Insurers work to stock data to feed AI

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Artificial intelligence is one of the most talked-about technology topics in insurance right now, as Insurtechs and incumbent carriers alike reveal excitement for the technology's potential in underwriting, customer service and claims.

However, the relatively new technology does have some shortcomings, experts say. A lack of historical data, insurers’ legacy systems and AI’s inability to decipher natural language beyond basic speech has stymied the technology’s growth. And for all of AI's industry-wide adoption, carriers appear to only trust machine learning to carry out the same tasks as web portals or mobile apps.

“It’s just a new channel,” said Jeff Goldberg, SVP of research and consulting at Novarica. “Anything [carriers] put into other channels that customers are comfortable doing, and submitting information for, they have included in AI chatbots and virtual assistants.”

The potential is there for AI to eventually make more complicated decisions on workers’ compensation and large commercial property claims, Goldberg says. But for now, insurance AI is in its infancy and not something companies go out on a limb to publicize.

“Every time you open up a new channel for interaction, it’s not just about the channel. It’s all the back-end systems supporting it," said Goldberg. “That’s not a limitation of chatbots. It’s just a reality of how the AI fits on top of your data, APIs and web services.”

AI capabilities are being adopted by carriers in several ways across the industry. GEICO launched its virtual assistant “Kate” for its mobile app in January. Competitors Liberty Mutual, Allstate and Progressive have also launched voice-enabled applications on Amazon Echo or Google Home in the last 10 months. Meanwhile, Aetna, among AI’s early adopters in insurance, rolled out its virtual assistant, “Ann,” in 2012 to help customers navigate its website. RBC Insurance, part of Royal Bank of Canada, released an AI chatbot named Arbie in 2011 for the same purpose.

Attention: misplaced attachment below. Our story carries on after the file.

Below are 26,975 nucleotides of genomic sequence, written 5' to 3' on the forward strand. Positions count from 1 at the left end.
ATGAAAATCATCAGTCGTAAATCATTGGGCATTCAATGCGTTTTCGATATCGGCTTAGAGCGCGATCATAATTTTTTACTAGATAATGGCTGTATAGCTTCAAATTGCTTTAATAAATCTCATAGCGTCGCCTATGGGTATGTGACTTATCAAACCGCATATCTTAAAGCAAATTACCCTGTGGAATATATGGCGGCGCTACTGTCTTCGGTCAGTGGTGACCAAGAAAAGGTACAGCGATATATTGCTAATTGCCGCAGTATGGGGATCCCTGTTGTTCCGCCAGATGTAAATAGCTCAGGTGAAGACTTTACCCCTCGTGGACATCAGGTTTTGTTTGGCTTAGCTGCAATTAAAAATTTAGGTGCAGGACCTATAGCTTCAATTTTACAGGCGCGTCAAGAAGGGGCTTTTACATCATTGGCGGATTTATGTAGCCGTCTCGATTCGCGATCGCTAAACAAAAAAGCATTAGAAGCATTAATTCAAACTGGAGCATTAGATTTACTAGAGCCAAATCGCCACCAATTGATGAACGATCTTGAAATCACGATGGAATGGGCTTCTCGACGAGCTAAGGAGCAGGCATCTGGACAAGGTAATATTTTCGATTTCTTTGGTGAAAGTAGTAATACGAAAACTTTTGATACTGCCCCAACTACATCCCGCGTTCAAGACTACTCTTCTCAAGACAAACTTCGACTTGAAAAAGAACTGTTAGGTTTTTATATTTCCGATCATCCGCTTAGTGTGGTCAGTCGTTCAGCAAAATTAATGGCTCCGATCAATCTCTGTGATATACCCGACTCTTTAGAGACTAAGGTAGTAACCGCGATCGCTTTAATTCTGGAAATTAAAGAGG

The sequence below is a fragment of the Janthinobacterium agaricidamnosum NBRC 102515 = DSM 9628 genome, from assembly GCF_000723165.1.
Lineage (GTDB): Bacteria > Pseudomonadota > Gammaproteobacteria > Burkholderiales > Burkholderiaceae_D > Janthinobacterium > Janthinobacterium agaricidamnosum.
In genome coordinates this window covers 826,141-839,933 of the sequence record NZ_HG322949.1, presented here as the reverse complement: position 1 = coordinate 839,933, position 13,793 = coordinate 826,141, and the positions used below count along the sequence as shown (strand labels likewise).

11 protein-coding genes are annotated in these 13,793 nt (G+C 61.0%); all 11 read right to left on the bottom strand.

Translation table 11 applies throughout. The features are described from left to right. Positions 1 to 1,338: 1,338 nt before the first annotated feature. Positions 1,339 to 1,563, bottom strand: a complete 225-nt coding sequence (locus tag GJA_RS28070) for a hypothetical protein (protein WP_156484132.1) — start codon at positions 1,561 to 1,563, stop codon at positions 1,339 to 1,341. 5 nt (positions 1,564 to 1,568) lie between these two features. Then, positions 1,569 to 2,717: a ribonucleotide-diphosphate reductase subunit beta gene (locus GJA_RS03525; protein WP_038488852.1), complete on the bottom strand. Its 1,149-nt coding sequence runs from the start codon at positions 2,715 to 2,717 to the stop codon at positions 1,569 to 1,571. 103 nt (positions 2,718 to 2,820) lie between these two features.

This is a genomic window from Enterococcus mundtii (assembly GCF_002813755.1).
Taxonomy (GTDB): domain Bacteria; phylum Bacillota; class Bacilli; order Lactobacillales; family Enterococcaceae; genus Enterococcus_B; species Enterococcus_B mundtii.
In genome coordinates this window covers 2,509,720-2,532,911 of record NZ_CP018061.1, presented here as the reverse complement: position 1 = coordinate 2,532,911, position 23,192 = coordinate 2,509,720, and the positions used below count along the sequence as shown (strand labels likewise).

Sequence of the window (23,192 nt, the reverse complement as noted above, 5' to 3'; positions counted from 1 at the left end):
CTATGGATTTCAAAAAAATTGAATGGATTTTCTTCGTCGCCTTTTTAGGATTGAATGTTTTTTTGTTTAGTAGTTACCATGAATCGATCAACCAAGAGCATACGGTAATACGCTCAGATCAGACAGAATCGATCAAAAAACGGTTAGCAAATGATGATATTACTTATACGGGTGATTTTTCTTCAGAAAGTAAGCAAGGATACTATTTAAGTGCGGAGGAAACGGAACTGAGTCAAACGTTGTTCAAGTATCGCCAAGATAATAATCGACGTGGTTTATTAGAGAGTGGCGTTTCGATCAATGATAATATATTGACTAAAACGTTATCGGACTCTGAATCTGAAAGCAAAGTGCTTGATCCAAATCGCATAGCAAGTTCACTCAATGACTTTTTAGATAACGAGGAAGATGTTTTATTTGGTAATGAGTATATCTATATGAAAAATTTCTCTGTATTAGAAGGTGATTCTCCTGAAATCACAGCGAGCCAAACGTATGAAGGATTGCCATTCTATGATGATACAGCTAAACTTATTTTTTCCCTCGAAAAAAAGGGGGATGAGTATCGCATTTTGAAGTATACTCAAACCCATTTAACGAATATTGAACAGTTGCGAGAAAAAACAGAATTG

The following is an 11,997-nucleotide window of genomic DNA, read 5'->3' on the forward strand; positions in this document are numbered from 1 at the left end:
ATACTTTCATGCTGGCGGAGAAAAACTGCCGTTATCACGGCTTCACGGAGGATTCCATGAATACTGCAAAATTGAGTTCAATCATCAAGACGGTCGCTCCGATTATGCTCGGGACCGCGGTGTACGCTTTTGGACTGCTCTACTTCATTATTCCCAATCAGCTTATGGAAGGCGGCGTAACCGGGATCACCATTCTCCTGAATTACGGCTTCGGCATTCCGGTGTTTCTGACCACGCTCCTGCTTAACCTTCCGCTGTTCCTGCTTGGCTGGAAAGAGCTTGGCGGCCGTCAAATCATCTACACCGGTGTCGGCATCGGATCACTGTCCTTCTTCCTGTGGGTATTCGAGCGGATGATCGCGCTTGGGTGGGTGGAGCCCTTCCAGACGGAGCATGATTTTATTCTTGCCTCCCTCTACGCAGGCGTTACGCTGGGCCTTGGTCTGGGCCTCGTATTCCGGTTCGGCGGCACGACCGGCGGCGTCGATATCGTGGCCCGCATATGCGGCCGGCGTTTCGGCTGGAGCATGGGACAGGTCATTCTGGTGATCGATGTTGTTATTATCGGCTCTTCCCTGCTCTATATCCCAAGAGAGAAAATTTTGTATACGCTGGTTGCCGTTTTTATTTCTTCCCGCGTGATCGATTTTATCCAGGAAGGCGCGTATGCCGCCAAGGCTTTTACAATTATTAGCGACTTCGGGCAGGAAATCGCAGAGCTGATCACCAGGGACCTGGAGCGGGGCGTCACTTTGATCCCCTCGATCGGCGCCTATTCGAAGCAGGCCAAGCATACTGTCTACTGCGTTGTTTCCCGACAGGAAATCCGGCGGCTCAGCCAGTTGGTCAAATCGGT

Of course, a slew of startups are all in on AI as well. Uniphore, a speech-recognition solutions company based in India, was last week named the winner of MetLife LumenLab’s inaugural startup accelerator. Insurtechs such as Claimbot, Avaamo, Insurify and Next Insurance have also surfaced over the last year with their own AI platforms. The latter two partnered with Facebook to sell coverage using its messenger app in March.

“Next insurance is early on in its journey to use AI for better decision-making,” said Sofya Pogreb, COO of Next, a managing general agent for small business insurance founded in 2016. “The company is 15% there.”

Next’s biggest challenge so far is finding enough claims data to supercharge its AI, Pogreb says. Unlike banking, insurance lacks a central repository of information for companies to tap into. The MGA that distributes small-business coverage for Munich Re, Nationwide and Liberty Mutual is now working with vendors like LexisNexis, as well as insurance partners, to gain access to customer information.

“It takes a long time for a company to build out its data set,” said Pogreb. “On average, carriers get one claim for every 1600 customers. So if you want 1 million claims, you need to sell 1.6 billion policies.”

Based in Palo Alto, California, Next sells 70% of its policies on mobile. It says it is gauging customer comfort in buying coverage through Facebook Messenger as well, which has had minimal impact to date, according to Pogreb.

Facebook is working to fix that. The social networking site released a new framework for developers on May 15 to improve the conversational abilities of chatbots. The goal is to teach machines to handle more natural conversation instead of short commands, TechRadar reports.

As it stands, 90% of online policy purchases using Next’s AI require zero human interaction. However call center agents are sometimes brought in to answer additional questions or confirm a bot’s legitimacy, it says.

“People do not speak in succinct sentences,” said Ben Case, lead cognitive solutions architect of IPsoft, an insutech offering a cognitive platform called “Amelia,” which automates IT functions. “We have to improve beyond natural language processing to understanding broader data points. Finding additional meta-data you can use to almost get proactive about the situation.”

AI’s future in insurance is not as limited as its current state. The consensus is the technology can one day ride shotgun to agents in distribution, be the first step in managing claims or first notice of loss and interpret data for underwriting. The opportunities are endless, insurers, developers and analysts agree.

“AI’s potential impact on insurance is humongous,” said Goldberg. “As long as there is a process in place for advancement, AI chatbots’ current limitations are not a problem necessarily.”

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